THE FEDERAL HOME LOAN BANK SYSTEM
- The Federal Home Loan Banks (FHLBs) must remain a strong, stable, reliable source of funding for community banks.
- The FHLBs’ special functions and purposes must be recognized and maintained under the Federal Housing Finance Agency (FHFA).
- The regional structure and cooperative nature of the FHLB system must be maintained as they best address the diverse needs of community bank members.
- The FHFA should not reimpose a housing mission asset test on community financial institutions.
The vast majority of community banks are FHLB members and are active advance users or look to them as an alternative source of liquidity. Throughout the financial crisis, the FHLBs continued to provide advances to their members without disruption, while other segments of the capital markets ceased to function. Daily, community banks depend on their FHLBs for liquidity, asset/liability management and to enable them to match fund longer term loans. ICBA will work to ensure that as the administration and Congress consider changes to the housing finance system, the FHLBs remain a healthy, stable, reliable source of funding, liquidity and other products to serve the needs of all member-owners and help them provide lendable funds for the local communities they serve.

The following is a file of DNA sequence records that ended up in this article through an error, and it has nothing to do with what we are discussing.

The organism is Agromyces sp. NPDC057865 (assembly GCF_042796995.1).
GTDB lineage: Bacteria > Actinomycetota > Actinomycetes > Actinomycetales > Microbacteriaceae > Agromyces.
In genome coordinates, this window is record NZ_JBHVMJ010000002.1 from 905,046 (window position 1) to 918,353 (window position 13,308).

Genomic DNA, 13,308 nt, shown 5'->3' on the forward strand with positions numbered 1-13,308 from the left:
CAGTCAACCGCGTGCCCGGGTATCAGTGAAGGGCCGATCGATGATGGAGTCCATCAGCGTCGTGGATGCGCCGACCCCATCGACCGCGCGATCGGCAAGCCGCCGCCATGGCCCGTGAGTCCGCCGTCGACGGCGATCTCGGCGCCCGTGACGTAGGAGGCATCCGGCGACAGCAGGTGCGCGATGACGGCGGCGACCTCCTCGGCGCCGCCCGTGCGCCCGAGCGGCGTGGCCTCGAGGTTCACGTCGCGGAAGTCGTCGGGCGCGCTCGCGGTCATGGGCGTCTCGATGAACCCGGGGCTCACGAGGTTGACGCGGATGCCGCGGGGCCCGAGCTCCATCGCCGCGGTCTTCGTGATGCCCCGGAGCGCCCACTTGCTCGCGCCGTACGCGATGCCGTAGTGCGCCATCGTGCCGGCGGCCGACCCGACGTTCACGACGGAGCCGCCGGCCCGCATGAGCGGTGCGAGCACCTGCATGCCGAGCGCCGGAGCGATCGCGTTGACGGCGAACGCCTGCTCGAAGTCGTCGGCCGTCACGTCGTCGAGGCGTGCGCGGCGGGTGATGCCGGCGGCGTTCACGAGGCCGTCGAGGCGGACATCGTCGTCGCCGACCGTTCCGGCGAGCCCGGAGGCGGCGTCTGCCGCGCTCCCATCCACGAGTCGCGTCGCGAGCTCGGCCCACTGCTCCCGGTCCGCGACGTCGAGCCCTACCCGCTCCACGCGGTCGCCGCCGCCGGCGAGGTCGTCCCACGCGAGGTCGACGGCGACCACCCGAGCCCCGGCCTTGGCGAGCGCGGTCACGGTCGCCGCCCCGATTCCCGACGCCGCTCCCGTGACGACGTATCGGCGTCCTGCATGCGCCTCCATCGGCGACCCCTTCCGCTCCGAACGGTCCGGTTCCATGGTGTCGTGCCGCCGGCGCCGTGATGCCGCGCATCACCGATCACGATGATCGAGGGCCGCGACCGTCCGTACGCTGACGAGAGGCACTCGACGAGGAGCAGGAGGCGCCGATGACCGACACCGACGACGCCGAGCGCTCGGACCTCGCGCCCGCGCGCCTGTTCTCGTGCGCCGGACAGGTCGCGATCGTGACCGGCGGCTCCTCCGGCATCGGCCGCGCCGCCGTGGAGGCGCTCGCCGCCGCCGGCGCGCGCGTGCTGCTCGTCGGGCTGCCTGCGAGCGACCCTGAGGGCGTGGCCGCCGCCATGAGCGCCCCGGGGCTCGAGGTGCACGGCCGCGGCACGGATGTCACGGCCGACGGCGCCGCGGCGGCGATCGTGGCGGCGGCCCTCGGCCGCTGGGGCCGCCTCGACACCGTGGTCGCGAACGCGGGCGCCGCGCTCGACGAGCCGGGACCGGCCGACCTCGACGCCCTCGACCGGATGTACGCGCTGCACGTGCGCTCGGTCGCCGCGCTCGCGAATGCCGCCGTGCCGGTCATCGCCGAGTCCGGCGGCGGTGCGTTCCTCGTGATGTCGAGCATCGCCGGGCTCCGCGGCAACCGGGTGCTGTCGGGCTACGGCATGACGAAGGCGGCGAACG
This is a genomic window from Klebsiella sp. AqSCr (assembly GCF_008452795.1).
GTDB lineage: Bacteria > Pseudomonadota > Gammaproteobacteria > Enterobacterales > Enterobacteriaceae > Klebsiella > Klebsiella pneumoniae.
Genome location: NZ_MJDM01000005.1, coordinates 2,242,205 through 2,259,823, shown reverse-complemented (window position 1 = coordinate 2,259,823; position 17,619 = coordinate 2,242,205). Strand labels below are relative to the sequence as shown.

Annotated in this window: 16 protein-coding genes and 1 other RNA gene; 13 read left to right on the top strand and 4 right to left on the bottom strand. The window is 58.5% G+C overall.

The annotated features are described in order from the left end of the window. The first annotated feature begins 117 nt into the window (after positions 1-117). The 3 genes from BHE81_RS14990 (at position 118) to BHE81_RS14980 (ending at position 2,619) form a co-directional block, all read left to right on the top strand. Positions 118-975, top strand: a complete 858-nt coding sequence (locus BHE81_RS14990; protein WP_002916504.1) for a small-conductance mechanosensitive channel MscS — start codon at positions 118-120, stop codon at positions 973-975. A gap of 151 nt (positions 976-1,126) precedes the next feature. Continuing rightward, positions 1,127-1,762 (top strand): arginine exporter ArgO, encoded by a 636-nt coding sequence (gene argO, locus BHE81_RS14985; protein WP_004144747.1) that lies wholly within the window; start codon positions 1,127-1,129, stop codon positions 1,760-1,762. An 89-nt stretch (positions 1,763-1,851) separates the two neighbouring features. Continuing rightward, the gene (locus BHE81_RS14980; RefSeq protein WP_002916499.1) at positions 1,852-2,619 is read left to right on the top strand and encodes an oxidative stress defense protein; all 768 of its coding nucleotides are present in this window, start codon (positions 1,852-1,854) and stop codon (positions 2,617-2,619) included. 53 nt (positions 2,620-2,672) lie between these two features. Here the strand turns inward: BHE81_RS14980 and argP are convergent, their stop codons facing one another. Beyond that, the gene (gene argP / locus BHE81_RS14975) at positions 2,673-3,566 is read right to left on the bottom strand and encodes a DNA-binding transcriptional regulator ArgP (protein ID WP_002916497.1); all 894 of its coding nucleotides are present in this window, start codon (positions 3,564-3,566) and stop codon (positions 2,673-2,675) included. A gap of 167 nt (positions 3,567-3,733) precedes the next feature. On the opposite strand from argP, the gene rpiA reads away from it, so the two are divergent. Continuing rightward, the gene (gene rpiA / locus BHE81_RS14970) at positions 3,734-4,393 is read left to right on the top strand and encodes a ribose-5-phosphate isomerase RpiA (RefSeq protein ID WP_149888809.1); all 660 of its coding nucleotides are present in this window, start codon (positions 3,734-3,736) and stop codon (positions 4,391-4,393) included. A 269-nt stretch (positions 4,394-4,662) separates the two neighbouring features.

Regulation. The FHLBs are under the Federal Housing Finance Agency (FHFA) which also regulates Fannie Mae and Freddie Mac. The FHLBs have a unique mission, ownership, operational and capital structure which must be recognized by their regulator. The FHFA should not go forward with any regulations that would reimpose a mission asset test on community financial institutions. Congress removed the asset test for these institutions recognizing their need to serve small businesses and agriculture in addition to providing credit for mortgage finance.
System Structure. The FHLB system is owned and governed by its members and any move towards consolidation should develop from the grass roots level, based on what members perceive to be the best operational and/or geographic structure for their district FHLB to meet their needs. The regional structure of the FHLB system must be maintained as it best addresses the diverse needs of community bank members. The cooperative nature of the system also must be maintained with membership having a strong voice in governance. ICBA recognizes the need for both large and small institution membership and the benefits both bring to, and derive from, the system.
Staff Contact: Ron Haynie